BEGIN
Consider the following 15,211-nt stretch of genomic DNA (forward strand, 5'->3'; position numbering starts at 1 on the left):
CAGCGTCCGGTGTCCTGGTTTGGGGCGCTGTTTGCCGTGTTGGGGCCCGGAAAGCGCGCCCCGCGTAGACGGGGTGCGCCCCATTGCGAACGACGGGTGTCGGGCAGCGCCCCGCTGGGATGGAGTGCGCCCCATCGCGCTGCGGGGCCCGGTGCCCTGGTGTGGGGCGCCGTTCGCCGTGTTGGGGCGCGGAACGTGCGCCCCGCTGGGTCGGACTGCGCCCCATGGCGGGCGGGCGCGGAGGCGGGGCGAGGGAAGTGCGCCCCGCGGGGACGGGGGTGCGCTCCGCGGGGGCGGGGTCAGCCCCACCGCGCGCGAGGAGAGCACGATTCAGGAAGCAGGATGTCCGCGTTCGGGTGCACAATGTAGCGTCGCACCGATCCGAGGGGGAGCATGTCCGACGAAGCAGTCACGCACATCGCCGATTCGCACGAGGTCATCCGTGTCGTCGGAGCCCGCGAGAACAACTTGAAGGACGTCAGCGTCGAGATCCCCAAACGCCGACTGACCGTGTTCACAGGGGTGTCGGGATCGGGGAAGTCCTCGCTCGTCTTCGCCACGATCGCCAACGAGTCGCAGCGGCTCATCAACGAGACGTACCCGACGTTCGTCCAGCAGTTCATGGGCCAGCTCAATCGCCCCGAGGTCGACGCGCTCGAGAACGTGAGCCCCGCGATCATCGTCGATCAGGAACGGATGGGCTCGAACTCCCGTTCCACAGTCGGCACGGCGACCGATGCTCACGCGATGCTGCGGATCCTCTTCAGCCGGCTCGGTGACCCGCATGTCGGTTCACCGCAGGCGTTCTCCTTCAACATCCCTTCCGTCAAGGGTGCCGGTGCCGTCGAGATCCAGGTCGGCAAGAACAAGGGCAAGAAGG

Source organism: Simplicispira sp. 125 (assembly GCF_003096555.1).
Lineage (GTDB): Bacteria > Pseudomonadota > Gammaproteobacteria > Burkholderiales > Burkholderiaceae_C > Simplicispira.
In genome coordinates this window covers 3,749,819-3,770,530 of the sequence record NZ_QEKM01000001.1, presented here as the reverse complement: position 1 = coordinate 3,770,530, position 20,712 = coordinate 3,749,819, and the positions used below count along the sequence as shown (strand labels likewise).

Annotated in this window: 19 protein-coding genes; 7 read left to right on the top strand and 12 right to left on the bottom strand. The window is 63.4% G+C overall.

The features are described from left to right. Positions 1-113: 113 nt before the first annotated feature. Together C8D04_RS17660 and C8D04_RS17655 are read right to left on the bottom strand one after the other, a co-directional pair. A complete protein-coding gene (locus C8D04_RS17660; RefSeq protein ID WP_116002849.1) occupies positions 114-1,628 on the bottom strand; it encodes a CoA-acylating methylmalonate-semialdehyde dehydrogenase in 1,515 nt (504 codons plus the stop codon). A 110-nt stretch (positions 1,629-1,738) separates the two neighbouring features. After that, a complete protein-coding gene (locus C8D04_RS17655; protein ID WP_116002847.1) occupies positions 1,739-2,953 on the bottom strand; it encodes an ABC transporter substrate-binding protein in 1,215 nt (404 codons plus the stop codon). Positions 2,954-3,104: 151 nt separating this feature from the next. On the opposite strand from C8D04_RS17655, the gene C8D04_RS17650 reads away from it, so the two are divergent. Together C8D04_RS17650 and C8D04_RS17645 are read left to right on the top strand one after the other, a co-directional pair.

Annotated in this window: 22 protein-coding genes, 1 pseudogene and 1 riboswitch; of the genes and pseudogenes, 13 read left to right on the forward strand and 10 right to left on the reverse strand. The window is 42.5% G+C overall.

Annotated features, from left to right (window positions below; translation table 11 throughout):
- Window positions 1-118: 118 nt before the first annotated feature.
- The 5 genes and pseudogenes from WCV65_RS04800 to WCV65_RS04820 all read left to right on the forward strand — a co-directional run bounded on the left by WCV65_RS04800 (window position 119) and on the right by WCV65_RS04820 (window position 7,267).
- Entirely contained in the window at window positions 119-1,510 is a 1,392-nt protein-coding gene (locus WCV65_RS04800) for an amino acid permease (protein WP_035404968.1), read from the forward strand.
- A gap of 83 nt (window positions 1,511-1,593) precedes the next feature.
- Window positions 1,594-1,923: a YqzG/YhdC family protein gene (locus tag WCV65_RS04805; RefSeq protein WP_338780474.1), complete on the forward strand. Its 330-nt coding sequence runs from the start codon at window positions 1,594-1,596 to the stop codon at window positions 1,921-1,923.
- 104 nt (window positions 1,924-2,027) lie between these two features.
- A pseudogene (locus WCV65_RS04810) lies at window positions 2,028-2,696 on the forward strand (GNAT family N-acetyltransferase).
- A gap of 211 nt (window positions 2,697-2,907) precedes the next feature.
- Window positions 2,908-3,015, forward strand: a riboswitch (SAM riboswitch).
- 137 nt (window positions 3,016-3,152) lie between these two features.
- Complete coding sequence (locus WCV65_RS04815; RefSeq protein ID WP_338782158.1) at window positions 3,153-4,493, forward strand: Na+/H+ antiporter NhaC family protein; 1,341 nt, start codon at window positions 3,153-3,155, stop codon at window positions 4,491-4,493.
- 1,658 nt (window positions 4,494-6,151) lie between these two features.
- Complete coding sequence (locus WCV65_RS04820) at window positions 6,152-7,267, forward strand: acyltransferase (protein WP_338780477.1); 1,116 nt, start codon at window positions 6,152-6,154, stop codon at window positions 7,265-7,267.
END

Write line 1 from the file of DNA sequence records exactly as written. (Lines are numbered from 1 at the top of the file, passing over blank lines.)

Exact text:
Consider the following 15,211-nt stretch of genomic DNA (forward strand, 5'->3'; position numbering starts at 1 on the left):